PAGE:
You sit anxiously in the waiting room while your cat undergoes surgery to remove a cancerous mass. Finally, the doctor comes out in his scrubs and tells you he was able to excise the malignant tumor and that he believes he got it all. Relieved but not yet “out of the woods,” you wait for the pathology report. Sure enough, it confirms the surgeon’s belief that he excised the cancer in its entirety. There are clean margins. Why, then, does the tumor grow back in the exact same spot some months later?
“No matter what the shape of the tumor, our aim is always to remove it with a cuff, or margin, of normal tissue all the way around it rather than just shelling it out around the edge,” says Tufts veterinary surgeon John Berg, DVM, and the editor-in-chief of Catnip. “That helps increase the chance that we got the mass in its entirety, with no stray cancer cells or clumps of malignancy at the spot. But the pathologist does not look at the entire tissue that we excise. The lab makes just a few microscopic slides taken from three to five spots. So if the report comes back that the tumor has clean margins — there are no cancer cells in the cuff of normal tissue — it means only that those few spots have clean margins. For most of the tumor, we really don’t know.”
The reason pathologists look only at a few small sections rather than checking the mass all the way around is that there’s no technology for turning the tumor every which way and looking at every last bit of it. You have to cut it into very thin slices — thin enough so that light can pass though in order to be able to see the individual cells under a microscope upon staining. “You would literally need thousands of slices to assess the entire tumor because each slice cuts into the tumor, not just around its surface, ” Dr. Berg says. “It would be cost prohibitive.”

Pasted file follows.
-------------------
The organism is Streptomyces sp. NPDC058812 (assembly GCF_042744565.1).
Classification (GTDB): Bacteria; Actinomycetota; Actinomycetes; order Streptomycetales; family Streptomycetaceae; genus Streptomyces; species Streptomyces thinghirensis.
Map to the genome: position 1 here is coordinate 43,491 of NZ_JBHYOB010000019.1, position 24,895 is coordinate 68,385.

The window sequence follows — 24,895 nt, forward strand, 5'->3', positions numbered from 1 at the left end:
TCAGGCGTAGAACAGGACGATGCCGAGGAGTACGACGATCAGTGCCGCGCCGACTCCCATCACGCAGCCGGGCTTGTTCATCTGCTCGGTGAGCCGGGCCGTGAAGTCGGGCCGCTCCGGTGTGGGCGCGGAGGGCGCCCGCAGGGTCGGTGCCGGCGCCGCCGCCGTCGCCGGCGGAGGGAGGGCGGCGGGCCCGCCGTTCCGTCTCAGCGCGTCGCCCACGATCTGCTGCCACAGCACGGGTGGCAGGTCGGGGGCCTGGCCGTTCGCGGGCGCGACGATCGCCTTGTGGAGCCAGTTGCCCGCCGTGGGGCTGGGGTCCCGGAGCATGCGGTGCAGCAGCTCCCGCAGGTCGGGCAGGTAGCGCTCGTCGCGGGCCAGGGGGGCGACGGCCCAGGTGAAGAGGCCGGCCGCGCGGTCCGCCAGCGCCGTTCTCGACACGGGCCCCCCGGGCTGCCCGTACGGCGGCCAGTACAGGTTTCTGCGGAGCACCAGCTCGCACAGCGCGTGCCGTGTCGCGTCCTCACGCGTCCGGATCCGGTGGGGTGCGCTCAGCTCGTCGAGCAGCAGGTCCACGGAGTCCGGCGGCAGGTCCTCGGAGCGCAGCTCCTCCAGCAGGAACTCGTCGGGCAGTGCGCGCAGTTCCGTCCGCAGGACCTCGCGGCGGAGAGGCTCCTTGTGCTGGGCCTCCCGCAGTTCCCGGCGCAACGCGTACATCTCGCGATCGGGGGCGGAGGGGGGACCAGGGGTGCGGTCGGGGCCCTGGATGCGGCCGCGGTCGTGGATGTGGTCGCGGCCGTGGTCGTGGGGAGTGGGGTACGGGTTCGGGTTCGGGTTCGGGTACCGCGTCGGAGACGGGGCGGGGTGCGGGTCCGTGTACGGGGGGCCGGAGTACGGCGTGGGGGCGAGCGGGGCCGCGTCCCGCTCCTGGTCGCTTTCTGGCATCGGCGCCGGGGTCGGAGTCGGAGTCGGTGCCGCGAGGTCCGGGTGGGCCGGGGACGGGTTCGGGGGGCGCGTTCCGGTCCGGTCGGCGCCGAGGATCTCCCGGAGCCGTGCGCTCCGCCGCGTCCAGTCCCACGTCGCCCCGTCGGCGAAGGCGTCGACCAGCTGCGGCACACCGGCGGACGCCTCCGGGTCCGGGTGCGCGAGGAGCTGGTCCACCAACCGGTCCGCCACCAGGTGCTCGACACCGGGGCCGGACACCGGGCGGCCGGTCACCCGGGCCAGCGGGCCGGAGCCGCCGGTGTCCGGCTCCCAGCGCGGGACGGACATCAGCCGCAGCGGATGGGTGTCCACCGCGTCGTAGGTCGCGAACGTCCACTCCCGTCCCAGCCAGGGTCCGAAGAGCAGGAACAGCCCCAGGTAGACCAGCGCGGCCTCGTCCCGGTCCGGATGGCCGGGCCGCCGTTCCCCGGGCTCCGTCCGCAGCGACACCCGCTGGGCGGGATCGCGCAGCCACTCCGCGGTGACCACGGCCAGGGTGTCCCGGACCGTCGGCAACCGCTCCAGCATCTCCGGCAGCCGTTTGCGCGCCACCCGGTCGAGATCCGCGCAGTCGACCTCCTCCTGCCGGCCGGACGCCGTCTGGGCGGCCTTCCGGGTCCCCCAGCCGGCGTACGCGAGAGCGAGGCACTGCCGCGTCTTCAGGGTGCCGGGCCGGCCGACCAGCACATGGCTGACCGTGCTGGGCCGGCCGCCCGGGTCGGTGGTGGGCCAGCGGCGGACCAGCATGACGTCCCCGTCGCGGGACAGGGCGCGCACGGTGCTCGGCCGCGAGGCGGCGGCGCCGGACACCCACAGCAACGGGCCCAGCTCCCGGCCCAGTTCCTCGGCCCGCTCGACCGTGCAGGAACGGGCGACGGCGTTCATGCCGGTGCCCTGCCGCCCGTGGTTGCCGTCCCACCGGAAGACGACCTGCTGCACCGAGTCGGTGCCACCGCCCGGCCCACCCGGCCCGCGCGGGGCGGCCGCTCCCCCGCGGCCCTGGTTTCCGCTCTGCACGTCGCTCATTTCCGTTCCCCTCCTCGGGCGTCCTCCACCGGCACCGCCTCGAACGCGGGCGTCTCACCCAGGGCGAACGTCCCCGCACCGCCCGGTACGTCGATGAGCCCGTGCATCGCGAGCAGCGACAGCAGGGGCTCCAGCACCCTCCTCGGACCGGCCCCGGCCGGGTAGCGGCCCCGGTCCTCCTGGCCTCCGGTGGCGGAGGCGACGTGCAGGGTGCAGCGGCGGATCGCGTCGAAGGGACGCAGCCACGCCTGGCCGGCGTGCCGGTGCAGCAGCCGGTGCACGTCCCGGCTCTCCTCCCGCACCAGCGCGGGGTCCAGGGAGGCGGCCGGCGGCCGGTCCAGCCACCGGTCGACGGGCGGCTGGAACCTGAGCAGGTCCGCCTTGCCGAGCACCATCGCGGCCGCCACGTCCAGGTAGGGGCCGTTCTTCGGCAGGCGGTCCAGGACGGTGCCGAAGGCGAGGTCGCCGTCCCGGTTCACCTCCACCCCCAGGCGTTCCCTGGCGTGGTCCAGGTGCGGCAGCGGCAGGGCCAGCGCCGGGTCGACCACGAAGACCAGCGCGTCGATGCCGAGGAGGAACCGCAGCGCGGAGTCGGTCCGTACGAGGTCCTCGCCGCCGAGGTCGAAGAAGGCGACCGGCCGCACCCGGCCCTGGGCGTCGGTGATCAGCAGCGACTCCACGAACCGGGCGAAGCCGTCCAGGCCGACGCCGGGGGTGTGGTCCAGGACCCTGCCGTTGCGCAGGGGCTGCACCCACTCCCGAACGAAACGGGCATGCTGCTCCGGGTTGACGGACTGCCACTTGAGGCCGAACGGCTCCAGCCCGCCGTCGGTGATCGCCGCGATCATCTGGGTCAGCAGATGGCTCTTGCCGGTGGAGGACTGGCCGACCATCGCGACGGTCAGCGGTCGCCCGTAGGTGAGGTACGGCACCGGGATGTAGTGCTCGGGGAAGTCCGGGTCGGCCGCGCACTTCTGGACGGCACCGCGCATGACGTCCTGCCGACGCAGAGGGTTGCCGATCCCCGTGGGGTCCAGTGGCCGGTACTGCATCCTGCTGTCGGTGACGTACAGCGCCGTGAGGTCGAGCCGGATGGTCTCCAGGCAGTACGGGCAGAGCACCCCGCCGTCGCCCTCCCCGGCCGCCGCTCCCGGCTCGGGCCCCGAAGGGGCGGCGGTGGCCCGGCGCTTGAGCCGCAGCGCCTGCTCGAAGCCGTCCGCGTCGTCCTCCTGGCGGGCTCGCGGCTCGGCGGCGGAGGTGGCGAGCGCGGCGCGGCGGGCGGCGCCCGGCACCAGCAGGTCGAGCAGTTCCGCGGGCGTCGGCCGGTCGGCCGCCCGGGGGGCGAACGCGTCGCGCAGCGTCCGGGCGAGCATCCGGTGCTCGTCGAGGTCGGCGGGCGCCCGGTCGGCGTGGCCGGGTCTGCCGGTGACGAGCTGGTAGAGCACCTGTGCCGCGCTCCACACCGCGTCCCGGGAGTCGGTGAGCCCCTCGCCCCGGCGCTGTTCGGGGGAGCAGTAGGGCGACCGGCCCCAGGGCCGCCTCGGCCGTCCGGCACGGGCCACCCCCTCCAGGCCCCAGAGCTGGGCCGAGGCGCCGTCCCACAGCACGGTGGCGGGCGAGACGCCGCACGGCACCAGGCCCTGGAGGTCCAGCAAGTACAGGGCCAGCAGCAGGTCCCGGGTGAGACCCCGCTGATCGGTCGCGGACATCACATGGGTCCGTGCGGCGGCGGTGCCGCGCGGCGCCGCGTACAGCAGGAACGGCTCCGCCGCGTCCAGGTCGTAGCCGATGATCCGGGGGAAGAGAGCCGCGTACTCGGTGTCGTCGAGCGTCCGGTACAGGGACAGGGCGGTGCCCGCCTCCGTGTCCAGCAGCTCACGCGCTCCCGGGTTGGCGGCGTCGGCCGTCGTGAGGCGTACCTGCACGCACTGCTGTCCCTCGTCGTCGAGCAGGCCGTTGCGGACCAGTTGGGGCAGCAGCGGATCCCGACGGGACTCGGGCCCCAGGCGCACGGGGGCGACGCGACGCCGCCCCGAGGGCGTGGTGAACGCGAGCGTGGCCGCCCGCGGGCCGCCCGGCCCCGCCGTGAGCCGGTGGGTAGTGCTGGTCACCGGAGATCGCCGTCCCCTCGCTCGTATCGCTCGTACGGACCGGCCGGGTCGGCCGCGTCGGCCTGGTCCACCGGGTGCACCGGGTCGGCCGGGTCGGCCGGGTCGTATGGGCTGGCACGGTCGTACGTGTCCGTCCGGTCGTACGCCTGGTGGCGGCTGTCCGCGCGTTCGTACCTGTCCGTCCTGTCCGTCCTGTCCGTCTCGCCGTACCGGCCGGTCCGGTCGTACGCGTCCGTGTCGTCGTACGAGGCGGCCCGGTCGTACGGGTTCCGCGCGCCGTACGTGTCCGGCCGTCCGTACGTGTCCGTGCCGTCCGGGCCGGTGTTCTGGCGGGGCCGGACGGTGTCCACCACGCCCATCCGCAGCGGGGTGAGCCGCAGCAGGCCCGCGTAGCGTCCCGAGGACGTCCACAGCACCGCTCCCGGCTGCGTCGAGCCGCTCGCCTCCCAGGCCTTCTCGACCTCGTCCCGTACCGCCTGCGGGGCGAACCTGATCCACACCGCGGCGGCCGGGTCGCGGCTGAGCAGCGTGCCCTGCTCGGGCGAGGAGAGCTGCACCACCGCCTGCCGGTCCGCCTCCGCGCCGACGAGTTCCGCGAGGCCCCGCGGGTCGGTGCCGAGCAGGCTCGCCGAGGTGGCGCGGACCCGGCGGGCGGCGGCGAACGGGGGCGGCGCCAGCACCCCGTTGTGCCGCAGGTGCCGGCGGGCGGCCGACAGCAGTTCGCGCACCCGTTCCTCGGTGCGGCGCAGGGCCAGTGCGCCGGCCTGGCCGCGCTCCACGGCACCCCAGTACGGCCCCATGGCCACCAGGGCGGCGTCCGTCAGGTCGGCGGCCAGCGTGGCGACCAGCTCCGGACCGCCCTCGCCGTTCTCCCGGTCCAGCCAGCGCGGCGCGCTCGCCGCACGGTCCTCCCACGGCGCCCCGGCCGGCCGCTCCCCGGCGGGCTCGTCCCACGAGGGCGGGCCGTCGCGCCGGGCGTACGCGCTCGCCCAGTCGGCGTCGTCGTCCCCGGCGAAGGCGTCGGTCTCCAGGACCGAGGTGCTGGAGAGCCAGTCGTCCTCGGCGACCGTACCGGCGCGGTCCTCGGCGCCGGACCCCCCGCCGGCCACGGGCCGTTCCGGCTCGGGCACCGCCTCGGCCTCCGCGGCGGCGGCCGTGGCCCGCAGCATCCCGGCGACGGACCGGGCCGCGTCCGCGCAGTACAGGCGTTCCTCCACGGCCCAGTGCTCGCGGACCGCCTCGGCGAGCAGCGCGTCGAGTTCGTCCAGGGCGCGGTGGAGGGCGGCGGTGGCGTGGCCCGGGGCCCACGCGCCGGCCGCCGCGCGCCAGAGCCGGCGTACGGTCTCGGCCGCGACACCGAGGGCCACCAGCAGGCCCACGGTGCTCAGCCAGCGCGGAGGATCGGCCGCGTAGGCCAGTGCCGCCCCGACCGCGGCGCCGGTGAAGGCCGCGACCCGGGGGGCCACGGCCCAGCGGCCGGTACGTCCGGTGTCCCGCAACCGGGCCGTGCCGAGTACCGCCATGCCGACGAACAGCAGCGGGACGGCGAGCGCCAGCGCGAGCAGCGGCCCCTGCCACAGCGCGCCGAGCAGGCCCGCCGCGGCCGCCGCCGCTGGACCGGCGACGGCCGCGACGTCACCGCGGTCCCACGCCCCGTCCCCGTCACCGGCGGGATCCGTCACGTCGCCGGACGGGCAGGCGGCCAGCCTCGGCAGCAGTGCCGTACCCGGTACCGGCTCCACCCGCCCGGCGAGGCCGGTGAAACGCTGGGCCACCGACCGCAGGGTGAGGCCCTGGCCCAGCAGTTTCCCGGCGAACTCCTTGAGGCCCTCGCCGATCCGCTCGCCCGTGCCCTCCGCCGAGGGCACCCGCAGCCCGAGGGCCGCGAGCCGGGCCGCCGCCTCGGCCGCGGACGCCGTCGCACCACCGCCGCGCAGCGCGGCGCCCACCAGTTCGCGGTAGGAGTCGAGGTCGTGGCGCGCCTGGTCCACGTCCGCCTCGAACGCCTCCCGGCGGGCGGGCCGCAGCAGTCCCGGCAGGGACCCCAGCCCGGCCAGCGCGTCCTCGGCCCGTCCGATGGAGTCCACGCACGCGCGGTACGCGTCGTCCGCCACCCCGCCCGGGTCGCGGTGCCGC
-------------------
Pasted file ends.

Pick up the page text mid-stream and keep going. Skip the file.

Another problem is that a pathologist can get false readings — false positives or false negatives. Inside the body, the orientation of normal tissue to cancerous tissue pretty much stays put. But once you remove a mass, tissue can slide around. “Think of a parfait with a layer of yogurt, a layer of fruit, and a layer of granola,” Dr. Berg says. “Some of the granola can jiggle into the fruit, and some of the fruit can migrate into the yogurt.” Likewise, tissue planes can slide, causing cancerous cells to move to where normal cells are, and vice versa, causing a pathologist to get either a false reading of a clean margin or a false reading of an incomplete margin. Research has indicated that about 15 percent of the time margins are deemed clean, the cancer grows back. And several studies have suggested that when margins are pronounced incomplete, the cancer actually doesn’t grow back some 70 percent of the time.
Is assessing margins just a waste of time?
You might wonder why surgically removed tumors are sent to pathologists at all, if assessing margins and predicting cancer recurrence is such an inexact science. The reason is that while margin assessment doesn’t give the whole picture, it’s one of a constellation of factors that can help cat owners determine next steps after the surgery.
One factor is the surgeon’s own assessment. While he can’t see all the cells with the naked eye, he has a sense of how the operation went. “If the pathologist says the margins are incomplete but I felt I got everything, I’ll tell the owner that,” Dr. Berg says. Likewise, he comments, “there are instances in which the pathologist’s report will declare the margins complete, but I feel pretty sure they were not.” That can influence an owner’s decision on whether to opt for radiation — targeted therapy over the area to kill any cancer cells that might have been left behind.
The age of the cat counts, too, Dr. Berg says — how much you’re willing to put your pet through given her age and overall health status. For instance, even if a second surgery might be warranted to go in and scoop out more cancer, it just might not be in the cards. That’s especially true if the tumor is in a spot next to a critical organ like the heart or kidney. Every time you go back in, the subsequent incision has to be larger than the original one, putting the surgeon closer and closer to vital tissue.
The bottom line: assessing margins is part of a multi-pronged assessment that includes both the owner’s own attitude as well as a built-in level of uncertainty. It’s an art as well as a science.